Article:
Mapping and Empire: Soldier-Engineers on the Southwestern Frontier

Overview

From the sixteenth through the mid-nineteenth centuries, Spain, then Mexico, and finally the United States took ownership of the land from the Gulf Coast of Texas and Mexico to the Pacific Coast of Alta and Baja California?today's American Southwest. Each country faced the challenge of holding on to territory that was poorly known and sparsely settled, and each responded by sending out military mapping expeditions to set boundaries and chart topographical features. All three countries recognized that turning ...

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Mapping and Empire: Soldier-Engineers on the Southwestern Frontier

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Overview

From the sixteenth through the mid-nineteenth centuries, Spain, then Mexico, and finally the United States took ownership of the land from the Gulf Coast of Texas and Mexico to the Pacific Coast of Alta and Baja California—today's American Southwest. Each country faced the challenge of holding on to territory that was poorly known and sparsely settled, and each responded by sending out military mapping expeditions to set boundaries and chart topographical features. All three countries recognized that turning terra incognita into clearly delineated political units was a key step in empire building, as vital to their national interest as the activities of the missionaries, civilian officials, settlers, and adventurers who followed in the footsteps of the soldier-engineers.

With essays by eight leading historians, this book offers the most current and comprehensive overview of the processes by which Spanish, Mexican, and U.S. soldier-engineers mapped the southwestern frontier, as well as the local and even geopolitical consequences of their mapping. Three essays focus on Spanish efforts to map the Gulf and Pacific Coasts, to chart the inland Southwest, and to define and defend its boundaries against English, French, Russian, and American incursions. Subsequent essays investigate the role that mapping played both in Mexico's attempts to maintain control of its northern territory and in the United States' push to expand its political boundary to the Pacific Ocean. The concluding essay draws connections between mapping in the Southwest and the geopolitical history of the Americas and Europe.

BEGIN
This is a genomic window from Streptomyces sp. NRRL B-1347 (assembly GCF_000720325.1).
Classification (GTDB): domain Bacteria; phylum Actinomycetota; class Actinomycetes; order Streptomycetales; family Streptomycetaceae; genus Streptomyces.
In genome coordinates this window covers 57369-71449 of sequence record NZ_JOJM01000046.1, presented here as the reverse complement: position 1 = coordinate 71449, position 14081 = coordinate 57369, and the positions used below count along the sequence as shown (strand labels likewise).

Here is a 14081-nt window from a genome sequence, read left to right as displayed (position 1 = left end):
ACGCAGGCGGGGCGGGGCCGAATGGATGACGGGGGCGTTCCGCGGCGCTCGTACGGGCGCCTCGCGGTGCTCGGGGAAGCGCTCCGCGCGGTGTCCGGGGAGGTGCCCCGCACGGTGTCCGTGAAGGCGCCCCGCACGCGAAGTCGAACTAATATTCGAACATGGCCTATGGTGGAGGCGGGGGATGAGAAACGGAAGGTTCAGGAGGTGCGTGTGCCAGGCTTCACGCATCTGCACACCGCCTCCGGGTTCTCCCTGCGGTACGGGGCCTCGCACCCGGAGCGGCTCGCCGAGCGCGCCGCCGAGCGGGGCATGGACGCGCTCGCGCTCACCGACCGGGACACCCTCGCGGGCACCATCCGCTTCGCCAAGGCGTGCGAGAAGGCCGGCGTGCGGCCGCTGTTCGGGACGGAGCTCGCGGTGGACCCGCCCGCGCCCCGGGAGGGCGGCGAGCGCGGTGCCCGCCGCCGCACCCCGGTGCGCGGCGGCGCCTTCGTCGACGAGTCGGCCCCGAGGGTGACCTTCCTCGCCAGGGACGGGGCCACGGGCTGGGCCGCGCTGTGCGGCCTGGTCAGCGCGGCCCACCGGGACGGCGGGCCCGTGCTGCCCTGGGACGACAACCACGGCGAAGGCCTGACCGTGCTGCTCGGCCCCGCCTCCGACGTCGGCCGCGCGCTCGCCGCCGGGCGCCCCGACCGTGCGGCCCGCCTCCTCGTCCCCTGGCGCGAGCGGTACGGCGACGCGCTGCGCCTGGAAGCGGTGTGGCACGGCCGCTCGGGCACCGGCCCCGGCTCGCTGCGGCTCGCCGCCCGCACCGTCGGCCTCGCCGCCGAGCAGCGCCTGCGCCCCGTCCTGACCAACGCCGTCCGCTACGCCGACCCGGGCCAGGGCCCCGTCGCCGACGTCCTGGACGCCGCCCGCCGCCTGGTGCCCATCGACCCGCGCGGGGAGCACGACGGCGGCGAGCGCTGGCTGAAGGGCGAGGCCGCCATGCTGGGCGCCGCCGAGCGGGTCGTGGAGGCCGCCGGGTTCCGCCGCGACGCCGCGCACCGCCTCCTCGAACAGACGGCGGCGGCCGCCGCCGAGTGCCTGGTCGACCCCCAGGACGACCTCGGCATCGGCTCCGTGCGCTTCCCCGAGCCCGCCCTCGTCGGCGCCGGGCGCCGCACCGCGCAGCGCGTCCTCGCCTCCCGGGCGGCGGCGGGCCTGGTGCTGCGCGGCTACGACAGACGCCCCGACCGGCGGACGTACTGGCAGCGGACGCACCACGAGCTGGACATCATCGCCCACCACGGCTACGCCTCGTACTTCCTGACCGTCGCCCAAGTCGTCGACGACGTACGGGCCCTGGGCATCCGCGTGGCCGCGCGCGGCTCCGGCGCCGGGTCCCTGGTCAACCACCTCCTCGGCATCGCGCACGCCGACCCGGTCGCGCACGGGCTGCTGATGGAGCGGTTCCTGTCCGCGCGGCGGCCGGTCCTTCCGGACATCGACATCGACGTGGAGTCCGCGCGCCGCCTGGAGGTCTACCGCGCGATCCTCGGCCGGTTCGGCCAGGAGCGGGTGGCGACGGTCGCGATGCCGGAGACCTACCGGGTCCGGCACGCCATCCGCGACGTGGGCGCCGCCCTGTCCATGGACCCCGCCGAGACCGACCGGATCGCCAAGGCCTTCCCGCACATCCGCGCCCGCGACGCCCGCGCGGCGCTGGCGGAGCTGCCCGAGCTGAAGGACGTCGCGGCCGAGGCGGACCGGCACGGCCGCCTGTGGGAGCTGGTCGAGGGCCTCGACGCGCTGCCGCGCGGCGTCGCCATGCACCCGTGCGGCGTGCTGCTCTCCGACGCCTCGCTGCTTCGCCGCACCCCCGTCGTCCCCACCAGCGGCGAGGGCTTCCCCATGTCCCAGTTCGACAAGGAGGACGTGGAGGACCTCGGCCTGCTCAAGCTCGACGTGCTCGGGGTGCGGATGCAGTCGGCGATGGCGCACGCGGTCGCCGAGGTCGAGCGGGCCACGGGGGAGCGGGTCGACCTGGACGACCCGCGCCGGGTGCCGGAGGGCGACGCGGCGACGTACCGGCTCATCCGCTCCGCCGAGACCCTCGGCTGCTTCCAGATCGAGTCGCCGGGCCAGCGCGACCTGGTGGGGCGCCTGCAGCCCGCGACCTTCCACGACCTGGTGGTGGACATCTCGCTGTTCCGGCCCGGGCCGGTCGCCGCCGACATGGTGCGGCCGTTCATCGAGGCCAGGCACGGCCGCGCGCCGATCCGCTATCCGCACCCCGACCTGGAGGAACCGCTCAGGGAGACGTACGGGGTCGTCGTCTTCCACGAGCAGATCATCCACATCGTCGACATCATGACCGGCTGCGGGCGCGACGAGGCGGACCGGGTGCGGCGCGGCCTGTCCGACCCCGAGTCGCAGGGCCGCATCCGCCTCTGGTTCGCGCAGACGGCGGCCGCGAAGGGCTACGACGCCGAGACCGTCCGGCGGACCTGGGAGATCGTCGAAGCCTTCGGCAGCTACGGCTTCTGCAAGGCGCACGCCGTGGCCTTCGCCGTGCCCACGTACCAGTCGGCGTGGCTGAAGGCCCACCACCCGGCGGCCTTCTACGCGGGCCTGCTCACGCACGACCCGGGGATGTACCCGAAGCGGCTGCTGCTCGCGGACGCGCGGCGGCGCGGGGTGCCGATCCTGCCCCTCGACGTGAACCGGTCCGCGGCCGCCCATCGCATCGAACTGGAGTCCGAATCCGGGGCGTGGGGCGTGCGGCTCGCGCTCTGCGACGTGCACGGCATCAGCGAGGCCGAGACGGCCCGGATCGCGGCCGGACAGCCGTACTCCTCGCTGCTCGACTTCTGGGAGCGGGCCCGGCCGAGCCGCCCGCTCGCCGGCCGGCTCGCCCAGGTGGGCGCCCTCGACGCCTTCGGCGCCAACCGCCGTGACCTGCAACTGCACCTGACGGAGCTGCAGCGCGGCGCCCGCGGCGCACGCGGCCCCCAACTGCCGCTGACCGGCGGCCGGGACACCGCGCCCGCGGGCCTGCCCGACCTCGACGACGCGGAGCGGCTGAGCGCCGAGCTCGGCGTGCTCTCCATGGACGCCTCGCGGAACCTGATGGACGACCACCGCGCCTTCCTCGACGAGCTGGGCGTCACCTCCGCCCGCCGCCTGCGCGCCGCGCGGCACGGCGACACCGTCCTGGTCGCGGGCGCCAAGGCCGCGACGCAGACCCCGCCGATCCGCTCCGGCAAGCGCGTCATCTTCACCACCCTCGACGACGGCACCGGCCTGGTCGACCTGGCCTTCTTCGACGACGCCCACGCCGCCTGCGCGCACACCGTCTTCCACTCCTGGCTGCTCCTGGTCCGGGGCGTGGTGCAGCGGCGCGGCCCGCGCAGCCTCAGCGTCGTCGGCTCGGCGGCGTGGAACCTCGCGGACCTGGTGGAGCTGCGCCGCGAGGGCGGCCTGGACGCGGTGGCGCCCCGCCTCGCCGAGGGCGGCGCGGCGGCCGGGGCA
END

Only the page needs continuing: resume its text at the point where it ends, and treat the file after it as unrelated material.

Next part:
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Editorial Reviews

Journal of the American Studies Association of Texas - Maeve Tynan
Mapping and Empire provides a fascinating investigation into the role of cartography in empire building, both as a method of delineating territorial holdings and of maintaining control over them. This book is a major contribution both to American history as a whole and to the cartographic history of the Greater Southwest.
Journal of the American Studies Association of Texas